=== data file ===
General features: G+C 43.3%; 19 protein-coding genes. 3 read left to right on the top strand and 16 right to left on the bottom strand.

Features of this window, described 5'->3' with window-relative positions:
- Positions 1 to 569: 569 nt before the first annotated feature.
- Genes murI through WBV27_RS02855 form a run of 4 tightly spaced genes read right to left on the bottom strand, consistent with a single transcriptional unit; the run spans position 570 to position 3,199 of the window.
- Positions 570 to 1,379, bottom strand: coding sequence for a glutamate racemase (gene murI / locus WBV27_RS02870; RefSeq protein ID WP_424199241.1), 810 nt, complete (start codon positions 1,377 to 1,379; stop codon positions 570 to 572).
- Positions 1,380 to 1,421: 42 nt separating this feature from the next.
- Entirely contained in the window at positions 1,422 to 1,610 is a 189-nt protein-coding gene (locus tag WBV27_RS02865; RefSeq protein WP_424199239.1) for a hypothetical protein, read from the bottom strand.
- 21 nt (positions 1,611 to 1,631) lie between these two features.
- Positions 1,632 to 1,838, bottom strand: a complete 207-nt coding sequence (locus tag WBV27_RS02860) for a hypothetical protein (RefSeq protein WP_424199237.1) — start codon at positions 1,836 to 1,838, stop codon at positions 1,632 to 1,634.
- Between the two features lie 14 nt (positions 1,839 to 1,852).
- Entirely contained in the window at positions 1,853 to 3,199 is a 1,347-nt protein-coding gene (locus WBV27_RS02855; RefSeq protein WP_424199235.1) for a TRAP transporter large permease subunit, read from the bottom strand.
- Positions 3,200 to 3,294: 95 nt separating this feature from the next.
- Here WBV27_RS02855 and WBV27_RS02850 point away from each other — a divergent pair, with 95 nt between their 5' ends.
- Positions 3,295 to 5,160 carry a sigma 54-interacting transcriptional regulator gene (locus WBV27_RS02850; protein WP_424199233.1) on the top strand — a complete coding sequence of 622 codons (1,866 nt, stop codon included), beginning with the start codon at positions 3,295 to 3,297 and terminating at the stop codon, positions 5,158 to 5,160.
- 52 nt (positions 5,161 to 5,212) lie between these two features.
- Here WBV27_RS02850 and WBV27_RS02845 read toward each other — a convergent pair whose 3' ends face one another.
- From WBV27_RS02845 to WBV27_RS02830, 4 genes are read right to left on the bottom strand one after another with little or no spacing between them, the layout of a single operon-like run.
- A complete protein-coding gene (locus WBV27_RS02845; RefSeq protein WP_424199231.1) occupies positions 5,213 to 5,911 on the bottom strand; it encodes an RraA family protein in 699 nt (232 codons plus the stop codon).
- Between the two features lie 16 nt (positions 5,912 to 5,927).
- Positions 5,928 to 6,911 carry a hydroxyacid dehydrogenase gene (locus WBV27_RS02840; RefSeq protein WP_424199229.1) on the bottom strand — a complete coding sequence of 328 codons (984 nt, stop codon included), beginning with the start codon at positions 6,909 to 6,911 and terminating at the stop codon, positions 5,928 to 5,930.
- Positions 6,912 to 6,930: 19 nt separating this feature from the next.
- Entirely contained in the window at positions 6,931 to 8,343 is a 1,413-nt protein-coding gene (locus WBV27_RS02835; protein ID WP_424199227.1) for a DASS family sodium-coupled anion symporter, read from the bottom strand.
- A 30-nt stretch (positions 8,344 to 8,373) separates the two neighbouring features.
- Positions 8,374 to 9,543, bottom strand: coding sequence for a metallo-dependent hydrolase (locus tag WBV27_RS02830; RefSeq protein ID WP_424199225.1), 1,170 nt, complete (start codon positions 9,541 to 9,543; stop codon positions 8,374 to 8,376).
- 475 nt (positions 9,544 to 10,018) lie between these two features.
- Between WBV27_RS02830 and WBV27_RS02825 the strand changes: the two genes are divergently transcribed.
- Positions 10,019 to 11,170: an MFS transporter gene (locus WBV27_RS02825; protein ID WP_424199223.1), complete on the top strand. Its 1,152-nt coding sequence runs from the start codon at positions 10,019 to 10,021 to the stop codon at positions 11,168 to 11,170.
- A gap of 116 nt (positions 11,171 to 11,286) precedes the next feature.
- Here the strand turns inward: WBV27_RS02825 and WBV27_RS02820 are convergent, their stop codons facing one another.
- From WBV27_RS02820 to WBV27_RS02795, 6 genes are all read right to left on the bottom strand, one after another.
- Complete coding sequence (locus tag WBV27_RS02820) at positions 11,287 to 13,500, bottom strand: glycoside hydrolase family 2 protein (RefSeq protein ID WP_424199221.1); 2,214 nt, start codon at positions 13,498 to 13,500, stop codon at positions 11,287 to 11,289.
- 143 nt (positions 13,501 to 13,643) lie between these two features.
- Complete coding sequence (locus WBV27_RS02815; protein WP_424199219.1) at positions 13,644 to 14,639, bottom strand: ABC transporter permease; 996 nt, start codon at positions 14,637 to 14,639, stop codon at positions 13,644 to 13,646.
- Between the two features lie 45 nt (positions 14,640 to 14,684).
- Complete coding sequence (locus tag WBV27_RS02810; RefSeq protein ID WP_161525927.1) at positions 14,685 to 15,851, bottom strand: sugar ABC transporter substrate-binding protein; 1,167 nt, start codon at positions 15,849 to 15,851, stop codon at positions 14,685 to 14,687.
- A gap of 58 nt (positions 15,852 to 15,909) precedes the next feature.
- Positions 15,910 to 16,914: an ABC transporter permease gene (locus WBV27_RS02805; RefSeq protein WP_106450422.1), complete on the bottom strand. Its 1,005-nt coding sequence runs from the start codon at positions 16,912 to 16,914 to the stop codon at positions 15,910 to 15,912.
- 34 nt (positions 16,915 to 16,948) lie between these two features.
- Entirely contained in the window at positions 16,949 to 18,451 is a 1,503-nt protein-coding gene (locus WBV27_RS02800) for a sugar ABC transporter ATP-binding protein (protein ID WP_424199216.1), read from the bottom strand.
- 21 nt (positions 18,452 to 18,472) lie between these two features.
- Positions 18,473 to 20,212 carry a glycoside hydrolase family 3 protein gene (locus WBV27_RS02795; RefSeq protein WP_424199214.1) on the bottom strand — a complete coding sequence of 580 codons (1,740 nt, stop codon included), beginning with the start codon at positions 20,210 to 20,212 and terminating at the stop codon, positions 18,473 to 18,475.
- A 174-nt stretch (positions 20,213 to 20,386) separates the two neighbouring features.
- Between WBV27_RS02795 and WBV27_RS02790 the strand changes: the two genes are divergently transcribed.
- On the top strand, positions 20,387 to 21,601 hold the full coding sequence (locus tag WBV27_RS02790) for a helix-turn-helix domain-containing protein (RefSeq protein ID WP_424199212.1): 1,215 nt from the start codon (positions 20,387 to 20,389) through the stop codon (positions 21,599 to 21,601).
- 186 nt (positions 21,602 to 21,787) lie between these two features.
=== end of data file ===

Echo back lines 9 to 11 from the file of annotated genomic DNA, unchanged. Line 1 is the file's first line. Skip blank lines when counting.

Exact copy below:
- Positions 1,632 to 1,838, bottom strand: a complete 207-nt coding sequence (locus tag WBV27_RS02860) for a hypothetical protein (RefSeq protein WP_424199237.1) — start codon at positions 1,836 to 1,838, stop codon at positions 1,632 to 1,634.
- Between the two features lie 14 nt (positions 1,839 to 1,852).
- Entirely contained in the window at positions 1,853 to 3,199 is a 1,347-nt protein-coding gene (locus WBV27_RS02855; RefSeq protein WP_424199235.1) for a TRAP transporter large permease subunit, read from the bottom strand.